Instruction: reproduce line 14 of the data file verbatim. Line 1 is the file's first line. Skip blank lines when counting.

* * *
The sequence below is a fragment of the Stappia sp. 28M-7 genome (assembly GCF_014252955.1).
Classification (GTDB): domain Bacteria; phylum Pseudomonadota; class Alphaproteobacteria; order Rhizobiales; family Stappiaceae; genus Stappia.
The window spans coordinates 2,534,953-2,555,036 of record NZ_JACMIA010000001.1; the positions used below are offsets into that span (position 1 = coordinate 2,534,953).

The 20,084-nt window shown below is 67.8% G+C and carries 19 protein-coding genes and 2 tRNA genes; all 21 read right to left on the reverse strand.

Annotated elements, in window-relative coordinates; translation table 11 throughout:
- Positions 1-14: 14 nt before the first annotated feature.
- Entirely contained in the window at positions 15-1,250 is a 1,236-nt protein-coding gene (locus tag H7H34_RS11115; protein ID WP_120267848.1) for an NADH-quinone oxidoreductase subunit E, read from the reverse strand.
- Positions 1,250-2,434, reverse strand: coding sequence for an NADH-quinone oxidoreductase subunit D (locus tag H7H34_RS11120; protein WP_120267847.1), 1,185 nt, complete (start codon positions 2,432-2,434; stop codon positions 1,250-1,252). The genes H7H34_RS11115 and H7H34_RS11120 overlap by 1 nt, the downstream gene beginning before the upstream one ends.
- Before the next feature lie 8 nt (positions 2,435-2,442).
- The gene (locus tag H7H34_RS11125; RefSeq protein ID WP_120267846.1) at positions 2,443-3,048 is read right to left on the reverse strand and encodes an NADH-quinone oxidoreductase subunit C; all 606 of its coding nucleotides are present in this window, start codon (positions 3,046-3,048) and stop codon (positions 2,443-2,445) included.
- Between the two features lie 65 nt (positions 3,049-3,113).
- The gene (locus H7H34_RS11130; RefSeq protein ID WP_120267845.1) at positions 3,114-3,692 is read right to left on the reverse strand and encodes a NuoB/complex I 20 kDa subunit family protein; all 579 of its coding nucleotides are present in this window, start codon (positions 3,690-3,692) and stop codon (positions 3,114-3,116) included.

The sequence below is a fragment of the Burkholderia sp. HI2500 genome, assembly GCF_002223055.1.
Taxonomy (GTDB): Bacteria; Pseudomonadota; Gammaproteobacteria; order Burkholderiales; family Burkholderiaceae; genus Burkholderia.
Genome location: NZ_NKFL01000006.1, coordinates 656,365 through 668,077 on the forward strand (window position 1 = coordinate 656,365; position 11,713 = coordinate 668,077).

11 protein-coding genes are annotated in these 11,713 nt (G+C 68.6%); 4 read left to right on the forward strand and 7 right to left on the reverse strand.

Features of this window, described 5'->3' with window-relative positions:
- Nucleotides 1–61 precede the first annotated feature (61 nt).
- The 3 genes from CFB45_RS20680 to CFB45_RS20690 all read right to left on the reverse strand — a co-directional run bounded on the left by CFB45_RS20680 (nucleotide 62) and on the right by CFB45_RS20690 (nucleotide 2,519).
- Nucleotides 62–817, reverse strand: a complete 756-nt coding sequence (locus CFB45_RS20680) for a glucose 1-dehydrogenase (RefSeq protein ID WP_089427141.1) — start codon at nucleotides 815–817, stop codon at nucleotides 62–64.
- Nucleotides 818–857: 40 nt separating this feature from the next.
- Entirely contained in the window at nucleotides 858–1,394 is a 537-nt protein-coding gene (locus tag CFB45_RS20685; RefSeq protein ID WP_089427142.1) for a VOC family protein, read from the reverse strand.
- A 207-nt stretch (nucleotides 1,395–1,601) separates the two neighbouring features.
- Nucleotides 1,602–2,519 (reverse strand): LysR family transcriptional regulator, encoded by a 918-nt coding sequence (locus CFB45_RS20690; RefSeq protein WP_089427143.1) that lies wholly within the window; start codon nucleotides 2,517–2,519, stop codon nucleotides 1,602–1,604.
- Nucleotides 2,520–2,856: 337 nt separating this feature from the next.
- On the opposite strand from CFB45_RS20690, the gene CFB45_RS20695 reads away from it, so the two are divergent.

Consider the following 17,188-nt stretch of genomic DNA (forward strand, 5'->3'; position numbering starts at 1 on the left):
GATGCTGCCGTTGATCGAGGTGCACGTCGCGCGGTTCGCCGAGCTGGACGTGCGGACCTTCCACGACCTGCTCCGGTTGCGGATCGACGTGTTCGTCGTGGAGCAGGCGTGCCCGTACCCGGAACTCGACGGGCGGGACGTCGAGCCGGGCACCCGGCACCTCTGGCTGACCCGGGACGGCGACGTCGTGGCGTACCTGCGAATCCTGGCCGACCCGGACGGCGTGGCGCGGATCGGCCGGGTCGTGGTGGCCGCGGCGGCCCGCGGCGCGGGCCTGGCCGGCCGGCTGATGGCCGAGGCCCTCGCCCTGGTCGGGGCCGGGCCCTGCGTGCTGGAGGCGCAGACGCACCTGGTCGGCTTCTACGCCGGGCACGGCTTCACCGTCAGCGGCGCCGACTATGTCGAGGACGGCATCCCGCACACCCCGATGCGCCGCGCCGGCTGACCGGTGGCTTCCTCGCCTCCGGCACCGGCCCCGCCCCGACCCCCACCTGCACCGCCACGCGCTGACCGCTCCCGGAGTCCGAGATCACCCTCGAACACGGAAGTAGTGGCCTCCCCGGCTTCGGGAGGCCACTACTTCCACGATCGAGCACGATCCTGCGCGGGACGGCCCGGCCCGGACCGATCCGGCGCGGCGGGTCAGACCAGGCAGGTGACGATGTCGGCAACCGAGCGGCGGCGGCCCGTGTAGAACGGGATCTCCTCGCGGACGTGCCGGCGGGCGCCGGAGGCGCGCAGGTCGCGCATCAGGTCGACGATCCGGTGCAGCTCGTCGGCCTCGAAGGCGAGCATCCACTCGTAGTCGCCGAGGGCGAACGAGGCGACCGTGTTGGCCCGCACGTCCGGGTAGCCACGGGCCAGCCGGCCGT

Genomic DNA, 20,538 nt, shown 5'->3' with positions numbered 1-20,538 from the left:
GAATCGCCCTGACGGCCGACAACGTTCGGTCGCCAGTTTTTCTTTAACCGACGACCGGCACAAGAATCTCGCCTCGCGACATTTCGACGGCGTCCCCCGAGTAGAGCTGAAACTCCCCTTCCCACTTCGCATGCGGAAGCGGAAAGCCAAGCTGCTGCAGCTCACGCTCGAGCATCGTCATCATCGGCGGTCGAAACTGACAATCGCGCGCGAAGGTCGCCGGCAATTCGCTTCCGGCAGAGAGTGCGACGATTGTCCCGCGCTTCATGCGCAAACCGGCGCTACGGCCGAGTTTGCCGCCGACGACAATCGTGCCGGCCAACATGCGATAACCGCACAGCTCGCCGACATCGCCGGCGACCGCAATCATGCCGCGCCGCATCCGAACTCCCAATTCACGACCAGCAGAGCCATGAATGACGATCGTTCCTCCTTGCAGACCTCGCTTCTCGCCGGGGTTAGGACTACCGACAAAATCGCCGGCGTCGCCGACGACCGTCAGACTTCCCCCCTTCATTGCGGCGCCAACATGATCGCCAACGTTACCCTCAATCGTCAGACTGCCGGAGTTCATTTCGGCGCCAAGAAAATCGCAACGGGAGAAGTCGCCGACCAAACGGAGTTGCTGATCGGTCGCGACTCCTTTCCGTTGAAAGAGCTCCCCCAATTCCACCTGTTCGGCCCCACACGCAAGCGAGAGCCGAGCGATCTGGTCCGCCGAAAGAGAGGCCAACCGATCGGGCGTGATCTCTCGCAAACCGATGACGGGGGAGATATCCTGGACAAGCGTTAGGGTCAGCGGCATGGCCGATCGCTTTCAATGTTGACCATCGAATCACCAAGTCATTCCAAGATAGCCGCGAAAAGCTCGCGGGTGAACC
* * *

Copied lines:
Taxonomy (GTDB): Bacteria; Pseudomonadota; Gammaproteobacteria; order Burkholderiales; family Burkholderiaceae; genus Burkholderia.